**Representative Sample Data**

The total group you want to find out about is called the **population**…but you might not to be able to get data for every person or thing in the population…so you take a **sample** instead.

The sample should be representative which means:

- It’s a random sample
- It’s large enough to represent the population

You might be asked whether a sample is biased or not. Think about:

- When, where and how the sample is taken
- How many members are in it

**Simple Random Sampling**

Simple random sampling is one way to to get a random sample. To do this you would have to:

- Assign a number to every member of the population
- Create a list of random numbers (using a computer or picking numbers out of a hat etc)
- Match the random numbers to the population and then take the sample from these members of the population

**Stratified Sampling**

“Strata” just means layer. A stratified sample is made up of different “layers” of the population. For example you might split up a group based on age.

In such cases each group’s share of the sample is calculated based on its share of the population.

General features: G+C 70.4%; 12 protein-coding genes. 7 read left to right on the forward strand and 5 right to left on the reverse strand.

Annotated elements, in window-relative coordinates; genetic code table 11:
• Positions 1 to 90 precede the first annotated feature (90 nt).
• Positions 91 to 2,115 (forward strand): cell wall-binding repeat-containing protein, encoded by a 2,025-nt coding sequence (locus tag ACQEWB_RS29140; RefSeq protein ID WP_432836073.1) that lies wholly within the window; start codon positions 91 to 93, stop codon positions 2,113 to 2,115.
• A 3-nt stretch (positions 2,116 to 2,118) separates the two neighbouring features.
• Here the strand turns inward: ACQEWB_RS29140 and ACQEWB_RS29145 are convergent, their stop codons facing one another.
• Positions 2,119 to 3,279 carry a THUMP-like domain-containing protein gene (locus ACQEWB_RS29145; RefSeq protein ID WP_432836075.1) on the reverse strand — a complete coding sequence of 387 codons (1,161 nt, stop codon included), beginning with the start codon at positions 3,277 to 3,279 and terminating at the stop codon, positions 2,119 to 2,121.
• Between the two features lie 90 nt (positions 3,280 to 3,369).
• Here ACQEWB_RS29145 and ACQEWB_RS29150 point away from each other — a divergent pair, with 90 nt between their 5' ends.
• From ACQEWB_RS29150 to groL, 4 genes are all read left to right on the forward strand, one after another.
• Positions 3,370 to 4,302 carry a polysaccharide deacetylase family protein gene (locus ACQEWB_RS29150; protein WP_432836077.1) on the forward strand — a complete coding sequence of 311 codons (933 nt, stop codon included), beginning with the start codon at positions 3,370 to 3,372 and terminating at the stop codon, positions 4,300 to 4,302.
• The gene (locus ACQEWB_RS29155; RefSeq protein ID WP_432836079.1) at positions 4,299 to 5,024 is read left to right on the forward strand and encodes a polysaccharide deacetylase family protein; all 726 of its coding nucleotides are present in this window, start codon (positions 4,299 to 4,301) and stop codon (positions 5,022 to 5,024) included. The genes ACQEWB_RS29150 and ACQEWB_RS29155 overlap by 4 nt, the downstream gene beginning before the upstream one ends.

To find the proportion of the population that the group represents:

Proportion Represented = Number In Group / Total Population

Then multiply this by the sample size to find the number from that group in the sample.

All this sounds confusing right? It’s not quite as bad as it sounds though – as this example shows:**Example:** In a school there are 104 children in year 9, 130 in year 10 and 95 in year 4. A sample of 40 children stratified by year is taken. How many are from year 10?

Proportion represented = 130 / (104 + 130 + 95) = 130/329

Number of year 10 in sample = 40 x (130/329) = 15.80547….

As you can’t have less than a whole person in the sample, round to the nearest whole number.

So the answer is 16.